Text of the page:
Plans unveiled to demolish Archway Methodist Hall and restore it as community arts hub | Islington Gazette

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Sam Gelder

The transformation of Archway has brought the status of its two most iconic buildings back to the public.

However, since the stalemate regarding the continued closure of Archway Tavern has been fully documented, the future of the dilapidated Methodist Hall is forced to play a second trick.

Now, the developer has made plans to demolish the historic building and transform it into a community and theater space that can accommodate 400 people, with an office above it for local businesses.

The Swedish architect White Arkitekter is the designer behind the six-story building. The venue can also be used for concerts, conferences and training, yoga, community workshops, art exhibitions, and has a cafe and bar.

It has been a long time since the hall was put back into public use. Since 1989, it has been empty except for the guardian of the property and is said to be owned by a Gibraltar company.

In order to demolish the building in the facade and turn it into an apartment, it failed in 2015. The local campaign group "Better Archway Forum" (Better Archway Forum) launched an ongoing campaign to convert it Used in art.

The hall was built in 1934 to replace the existing 1864 church building. It is the last auditorium built by Methodists, funded by passionate Methodist members and British film legend J Arthur Rank, who is known for influencing cinema-style architecture.

However, Jan Tucker, chair of the Arch Town Center team, said that this design has not been welcomed by everyone.

She said: "In order to appease some congregants who hold reservations, a lighted cross was installed on the top of the building."

It was designed by George and K Withers and has a 1,300-seat auditorium, offices, a Sunday school and eight shops, and a 500-seat hall.

Inside, it is more like a concert venue than a church, with foldable seats and a hidden organ. The cinema’s screen is operated by a large pulley system, which plays cartoons on Saturday afternoons and at night.

Some people have other explanations for the design. "Most of the interior walls are made of ceramic tiles. According to records, when opened, people often found people wandering around with towels around their necks'looking for swimming pools'!" Added January

During the war, the basement was used as an air raid shelter by the parliament and could accommodate 600 people.

January continued: “During the entire blitz, there were long queues waiting to enter each night.” It was pointed out that due to the size of the line and the number of street performers that attracted crowds, the building sometimes resembled the Western Theater.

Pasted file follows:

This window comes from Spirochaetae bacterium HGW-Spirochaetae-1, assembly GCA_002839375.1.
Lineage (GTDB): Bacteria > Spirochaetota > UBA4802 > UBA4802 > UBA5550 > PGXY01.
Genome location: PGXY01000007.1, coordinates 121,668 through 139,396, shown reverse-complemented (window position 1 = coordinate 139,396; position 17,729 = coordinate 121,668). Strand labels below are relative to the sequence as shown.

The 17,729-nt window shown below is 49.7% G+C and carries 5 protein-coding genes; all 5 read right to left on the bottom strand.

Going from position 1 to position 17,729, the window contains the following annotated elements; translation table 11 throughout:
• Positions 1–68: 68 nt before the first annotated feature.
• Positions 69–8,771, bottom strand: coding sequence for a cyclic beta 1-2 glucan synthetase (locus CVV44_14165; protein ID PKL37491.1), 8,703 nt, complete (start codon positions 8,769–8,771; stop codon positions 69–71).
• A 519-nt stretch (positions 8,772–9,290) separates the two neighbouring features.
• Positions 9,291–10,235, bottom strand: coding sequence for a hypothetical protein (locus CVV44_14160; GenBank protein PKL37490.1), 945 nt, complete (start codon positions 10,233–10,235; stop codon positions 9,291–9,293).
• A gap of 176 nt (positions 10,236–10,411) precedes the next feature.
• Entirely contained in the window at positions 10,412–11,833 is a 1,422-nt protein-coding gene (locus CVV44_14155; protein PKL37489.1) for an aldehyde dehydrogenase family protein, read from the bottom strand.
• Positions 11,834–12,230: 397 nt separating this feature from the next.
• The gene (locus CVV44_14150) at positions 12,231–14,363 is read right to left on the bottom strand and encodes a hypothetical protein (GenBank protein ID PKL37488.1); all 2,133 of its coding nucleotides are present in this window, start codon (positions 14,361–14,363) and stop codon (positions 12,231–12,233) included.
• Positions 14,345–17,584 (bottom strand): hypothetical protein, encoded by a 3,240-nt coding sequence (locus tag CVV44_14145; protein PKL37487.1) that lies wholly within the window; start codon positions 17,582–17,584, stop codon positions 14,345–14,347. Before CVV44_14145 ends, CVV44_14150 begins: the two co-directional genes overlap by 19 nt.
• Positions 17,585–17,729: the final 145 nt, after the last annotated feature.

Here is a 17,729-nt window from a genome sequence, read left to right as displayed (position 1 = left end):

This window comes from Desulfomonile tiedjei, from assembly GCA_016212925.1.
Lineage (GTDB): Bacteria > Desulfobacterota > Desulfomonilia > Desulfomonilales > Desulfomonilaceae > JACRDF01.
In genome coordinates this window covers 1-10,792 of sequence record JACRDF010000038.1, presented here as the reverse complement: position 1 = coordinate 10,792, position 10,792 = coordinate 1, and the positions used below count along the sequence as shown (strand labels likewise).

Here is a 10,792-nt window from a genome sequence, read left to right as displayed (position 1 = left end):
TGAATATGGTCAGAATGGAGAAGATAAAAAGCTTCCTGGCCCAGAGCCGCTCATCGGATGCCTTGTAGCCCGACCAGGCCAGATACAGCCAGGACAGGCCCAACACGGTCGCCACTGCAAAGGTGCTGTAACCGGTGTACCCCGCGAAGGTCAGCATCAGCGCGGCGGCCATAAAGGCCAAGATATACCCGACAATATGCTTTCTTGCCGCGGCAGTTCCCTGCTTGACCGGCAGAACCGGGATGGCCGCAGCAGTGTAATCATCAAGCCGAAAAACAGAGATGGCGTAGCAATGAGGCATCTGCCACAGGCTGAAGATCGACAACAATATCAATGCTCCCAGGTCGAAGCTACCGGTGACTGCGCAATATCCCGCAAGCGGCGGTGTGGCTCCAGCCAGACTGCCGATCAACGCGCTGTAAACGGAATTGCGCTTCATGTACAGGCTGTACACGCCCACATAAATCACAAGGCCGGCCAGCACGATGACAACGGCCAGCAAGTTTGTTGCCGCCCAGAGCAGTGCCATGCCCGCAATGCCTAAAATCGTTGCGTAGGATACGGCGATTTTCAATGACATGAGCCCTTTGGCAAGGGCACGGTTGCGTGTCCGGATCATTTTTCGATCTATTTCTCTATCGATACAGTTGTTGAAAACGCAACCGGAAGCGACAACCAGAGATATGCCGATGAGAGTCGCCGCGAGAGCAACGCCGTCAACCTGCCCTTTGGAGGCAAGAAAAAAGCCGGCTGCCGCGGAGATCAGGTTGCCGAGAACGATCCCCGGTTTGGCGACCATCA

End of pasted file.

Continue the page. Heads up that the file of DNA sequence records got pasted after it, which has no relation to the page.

"The enterprising minister even wrote'The Archway Air Raid Shelter Hymn' and sang before the lights went out every night!"

Concerts and dances were also held during the war to maintain morale. But on the night of November 5, 1944, the hall was used for a very different reason.

A V2 rocket crashed on nearby Grovedale Road, killing 31 people and wounding 84 others. It was used as a temporary housing for the victims.

After the war, competitions in other venues gradually decreased and the visibility of the hall declined. The owners began to lease it to youth clubs until it was finally closed in the 1960s. But it is not finished yet.

Young added: “When John Beech became minister in the late 1960s, his fate was reversed.” “He opened a new club for homeless young people in the area.

"He has a missionary background in Ghana, especially working with black youth in London. The youth club is a great success, with more than 600 members."

However, its success also brought problems, and after Beech and his wife spent too much time disarming young men with knives, it eventually closed down and started using and selling drugs on the premises.

Now, 30 years after the auditorium was last used, although Kate Calvert, the founder of the Better Arch Forum, does not want to see the building being overthrown, people hope that it will serve the community again.

She said: "Demolition seems unnecessary. It will mean losing the potential to meet the diverse community, artistic and cultural needs of different people in Archway and other areas."

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